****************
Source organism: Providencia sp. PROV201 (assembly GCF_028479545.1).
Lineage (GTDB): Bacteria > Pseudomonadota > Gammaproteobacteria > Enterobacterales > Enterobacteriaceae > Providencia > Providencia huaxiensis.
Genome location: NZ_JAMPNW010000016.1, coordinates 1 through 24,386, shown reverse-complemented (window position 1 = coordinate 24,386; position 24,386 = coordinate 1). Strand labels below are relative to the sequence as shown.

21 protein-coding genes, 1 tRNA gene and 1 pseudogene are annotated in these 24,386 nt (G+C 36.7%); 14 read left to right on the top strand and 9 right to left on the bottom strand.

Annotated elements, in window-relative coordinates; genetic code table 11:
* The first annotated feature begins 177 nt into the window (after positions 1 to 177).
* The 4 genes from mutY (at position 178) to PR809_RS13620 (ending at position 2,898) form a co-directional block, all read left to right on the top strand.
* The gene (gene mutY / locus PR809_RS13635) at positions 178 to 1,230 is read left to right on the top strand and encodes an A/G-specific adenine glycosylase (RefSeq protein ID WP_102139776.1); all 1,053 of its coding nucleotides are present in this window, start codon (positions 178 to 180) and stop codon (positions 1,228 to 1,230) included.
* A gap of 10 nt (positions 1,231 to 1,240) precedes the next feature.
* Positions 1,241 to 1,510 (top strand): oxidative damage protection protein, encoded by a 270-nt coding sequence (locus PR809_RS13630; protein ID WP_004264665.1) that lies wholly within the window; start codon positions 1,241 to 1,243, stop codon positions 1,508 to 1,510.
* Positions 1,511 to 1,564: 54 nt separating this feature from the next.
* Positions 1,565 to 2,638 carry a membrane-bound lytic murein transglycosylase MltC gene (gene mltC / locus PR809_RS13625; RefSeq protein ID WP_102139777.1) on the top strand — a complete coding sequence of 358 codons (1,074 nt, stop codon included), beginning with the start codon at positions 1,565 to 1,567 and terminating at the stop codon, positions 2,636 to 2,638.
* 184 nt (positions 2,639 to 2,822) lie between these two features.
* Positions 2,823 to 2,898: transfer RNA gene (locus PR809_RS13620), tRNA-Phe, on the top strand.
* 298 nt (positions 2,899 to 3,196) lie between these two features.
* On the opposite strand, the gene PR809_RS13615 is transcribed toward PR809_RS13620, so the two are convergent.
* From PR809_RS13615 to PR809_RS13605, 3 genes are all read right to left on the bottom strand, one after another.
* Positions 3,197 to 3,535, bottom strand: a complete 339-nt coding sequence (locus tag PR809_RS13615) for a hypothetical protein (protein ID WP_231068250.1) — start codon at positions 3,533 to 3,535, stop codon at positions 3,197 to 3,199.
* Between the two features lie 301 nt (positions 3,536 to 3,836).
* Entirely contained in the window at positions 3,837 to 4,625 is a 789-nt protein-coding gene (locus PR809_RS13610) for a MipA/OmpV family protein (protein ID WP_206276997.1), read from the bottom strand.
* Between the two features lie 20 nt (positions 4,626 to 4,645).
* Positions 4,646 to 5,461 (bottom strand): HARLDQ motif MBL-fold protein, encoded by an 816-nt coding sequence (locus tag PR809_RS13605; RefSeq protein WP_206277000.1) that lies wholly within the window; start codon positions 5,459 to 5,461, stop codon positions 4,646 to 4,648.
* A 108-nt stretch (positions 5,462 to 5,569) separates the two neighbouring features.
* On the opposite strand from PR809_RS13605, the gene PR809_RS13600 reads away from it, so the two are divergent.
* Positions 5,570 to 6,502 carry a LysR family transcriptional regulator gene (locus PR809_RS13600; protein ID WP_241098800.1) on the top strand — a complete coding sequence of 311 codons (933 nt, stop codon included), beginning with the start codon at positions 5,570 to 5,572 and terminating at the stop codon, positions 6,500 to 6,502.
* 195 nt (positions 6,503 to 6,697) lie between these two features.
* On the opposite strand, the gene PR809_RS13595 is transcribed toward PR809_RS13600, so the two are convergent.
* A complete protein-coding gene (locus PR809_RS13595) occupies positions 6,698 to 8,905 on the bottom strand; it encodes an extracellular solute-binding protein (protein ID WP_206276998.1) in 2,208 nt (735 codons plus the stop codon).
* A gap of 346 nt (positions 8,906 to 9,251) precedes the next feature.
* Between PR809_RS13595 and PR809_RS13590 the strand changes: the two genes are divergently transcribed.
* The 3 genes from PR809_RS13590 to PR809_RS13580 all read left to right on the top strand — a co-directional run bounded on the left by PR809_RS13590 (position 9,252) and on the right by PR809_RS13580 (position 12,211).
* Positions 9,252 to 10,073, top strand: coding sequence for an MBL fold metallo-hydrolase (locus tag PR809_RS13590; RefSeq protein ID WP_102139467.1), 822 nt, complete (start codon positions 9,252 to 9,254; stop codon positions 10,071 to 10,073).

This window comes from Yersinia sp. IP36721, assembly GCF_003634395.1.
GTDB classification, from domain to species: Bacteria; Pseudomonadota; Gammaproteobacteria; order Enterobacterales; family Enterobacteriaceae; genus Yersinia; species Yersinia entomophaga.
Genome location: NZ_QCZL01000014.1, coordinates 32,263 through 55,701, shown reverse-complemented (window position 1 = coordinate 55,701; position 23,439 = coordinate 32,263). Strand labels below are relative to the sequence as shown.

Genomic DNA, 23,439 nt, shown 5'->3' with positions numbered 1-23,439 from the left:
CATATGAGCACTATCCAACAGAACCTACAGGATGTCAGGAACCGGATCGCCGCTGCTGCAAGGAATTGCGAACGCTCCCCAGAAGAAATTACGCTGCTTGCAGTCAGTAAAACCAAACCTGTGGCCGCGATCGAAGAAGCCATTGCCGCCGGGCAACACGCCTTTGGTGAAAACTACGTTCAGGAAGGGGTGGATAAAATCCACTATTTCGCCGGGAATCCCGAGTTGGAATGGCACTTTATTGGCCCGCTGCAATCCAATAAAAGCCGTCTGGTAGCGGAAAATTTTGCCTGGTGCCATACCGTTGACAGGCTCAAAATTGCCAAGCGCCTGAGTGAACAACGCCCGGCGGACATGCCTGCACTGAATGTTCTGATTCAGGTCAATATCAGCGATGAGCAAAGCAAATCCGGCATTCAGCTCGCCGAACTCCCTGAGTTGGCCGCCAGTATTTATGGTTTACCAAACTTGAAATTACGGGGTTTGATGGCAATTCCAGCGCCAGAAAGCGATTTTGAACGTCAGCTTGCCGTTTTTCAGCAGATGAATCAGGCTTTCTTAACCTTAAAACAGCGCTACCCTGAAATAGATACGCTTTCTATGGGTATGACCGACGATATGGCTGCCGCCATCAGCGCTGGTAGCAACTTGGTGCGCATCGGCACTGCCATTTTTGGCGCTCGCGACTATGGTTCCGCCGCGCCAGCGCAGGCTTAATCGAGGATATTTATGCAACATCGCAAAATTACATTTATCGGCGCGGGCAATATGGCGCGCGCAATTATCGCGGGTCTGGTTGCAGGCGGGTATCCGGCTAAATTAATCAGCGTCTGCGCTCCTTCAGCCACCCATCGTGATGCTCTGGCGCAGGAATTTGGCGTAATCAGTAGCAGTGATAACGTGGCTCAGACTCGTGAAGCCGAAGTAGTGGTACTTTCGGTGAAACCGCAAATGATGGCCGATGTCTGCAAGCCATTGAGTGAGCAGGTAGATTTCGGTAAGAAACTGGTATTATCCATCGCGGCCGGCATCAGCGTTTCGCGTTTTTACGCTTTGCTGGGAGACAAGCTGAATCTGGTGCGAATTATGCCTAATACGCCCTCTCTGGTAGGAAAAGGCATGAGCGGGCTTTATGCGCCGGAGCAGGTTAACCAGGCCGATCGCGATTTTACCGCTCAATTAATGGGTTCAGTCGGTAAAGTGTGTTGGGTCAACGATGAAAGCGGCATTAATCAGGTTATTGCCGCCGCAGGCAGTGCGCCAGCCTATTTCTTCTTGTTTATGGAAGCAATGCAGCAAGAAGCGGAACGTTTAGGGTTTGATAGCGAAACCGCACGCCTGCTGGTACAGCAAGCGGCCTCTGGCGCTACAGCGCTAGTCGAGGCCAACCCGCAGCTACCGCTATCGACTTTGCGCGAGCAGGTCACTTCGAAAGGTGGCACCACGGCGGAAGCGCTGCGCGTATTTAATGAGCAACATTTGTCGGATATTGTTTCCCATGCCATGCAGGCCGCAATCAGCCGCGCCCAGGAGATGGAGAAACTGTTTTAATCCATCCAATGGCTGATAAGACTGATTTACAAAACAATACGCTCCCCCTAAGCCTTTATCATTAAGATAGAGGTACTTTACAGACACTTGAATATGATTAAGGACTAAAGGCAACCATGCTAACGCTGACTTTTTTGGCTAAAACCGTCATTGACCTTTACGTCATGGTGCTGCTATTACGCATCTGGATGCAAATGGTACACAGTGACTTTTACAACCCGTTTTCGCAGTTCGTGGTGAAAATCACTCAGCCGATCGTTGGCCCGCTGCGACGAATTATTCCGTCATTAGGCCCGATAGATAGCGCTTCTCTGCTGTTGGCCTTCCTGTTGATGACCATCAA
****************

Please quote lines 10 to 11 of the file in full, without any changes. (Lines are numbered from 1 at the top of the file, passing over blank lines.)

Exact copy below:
* Positions 1,241 to 1,510 (top strand): oxidative damage protection protein, encoded by a 270-nt coding sequence (locus PR809_RS13630; protein ID WP_004264665.1) that lies wholly within the window; start codon positions 1,241 to 1,243, stop codon positions 1,508 to 1,510.
* Positions 1,511 to 1,564: 54 nt separating this feature from the next.